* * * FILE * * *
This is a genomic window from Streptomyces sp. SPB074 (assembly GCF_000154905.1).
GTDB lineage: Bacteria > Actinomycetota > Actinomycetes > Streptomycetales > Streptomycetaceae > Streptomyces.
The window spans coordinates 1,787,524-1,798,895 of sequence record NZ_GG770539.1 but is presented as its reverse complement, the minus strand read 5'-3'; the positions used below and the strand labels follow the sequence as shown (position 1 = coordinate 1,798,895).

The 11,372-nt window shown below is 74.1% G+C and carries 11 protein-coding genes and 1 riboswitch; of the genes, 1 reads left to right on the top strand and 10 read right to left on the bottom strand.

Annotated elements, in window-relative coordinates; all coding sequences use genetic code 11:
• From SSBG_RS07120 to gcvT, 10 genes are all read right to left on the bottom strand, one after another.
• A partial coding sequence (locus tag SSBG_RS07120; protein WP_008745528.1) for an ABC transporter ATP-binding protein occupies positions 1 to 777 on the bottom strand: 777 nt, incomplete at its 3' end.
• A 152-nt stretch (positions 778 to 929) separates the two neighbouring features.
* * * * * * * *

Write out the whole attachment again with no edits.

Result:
This is a genomic window from Streptomyces sp. SPB074 (assembly GCF_000154905.1).
GTDB lineage: Bacteria > Actinomycetota > Actinomycetes > Streptomycetales > Streptomycetaceae > Streptomyces.
The window spans coordinates 1,787,524-1,798,895 of sequence record NZ_GG770539.1 but is presented as its reverse complement, the minus strand read 5'-3'; the positions used below and the strand labels follow the sequence as shown (position 1 = coordinate 1,798,895).

The 11,372-nt window shown below is 74.1% G+C and carries 11 protein-coding genes and 1 riboswitch; of the genes, 1 reads left to right on the top strand and 10 read right to left on the bottom strand.

Annotated elements, in window-relative coordinates; all coding sequences use genetic code 11:
• From SSBG_RS07120 to gcvT, 10 genes are all read right to left on the bottom strand, one after another.
• A partial coding sequence (locus tag SSBG_RS07120; protein WP_008745528.1) for an ABC transporter ATP-binding protein occupies positions 1 to 777 on the bottom strand: 777 nt, incomplete at its 3' end.
• A 152-nt stretch (positions 778 to 929) separates the two neighbouring features.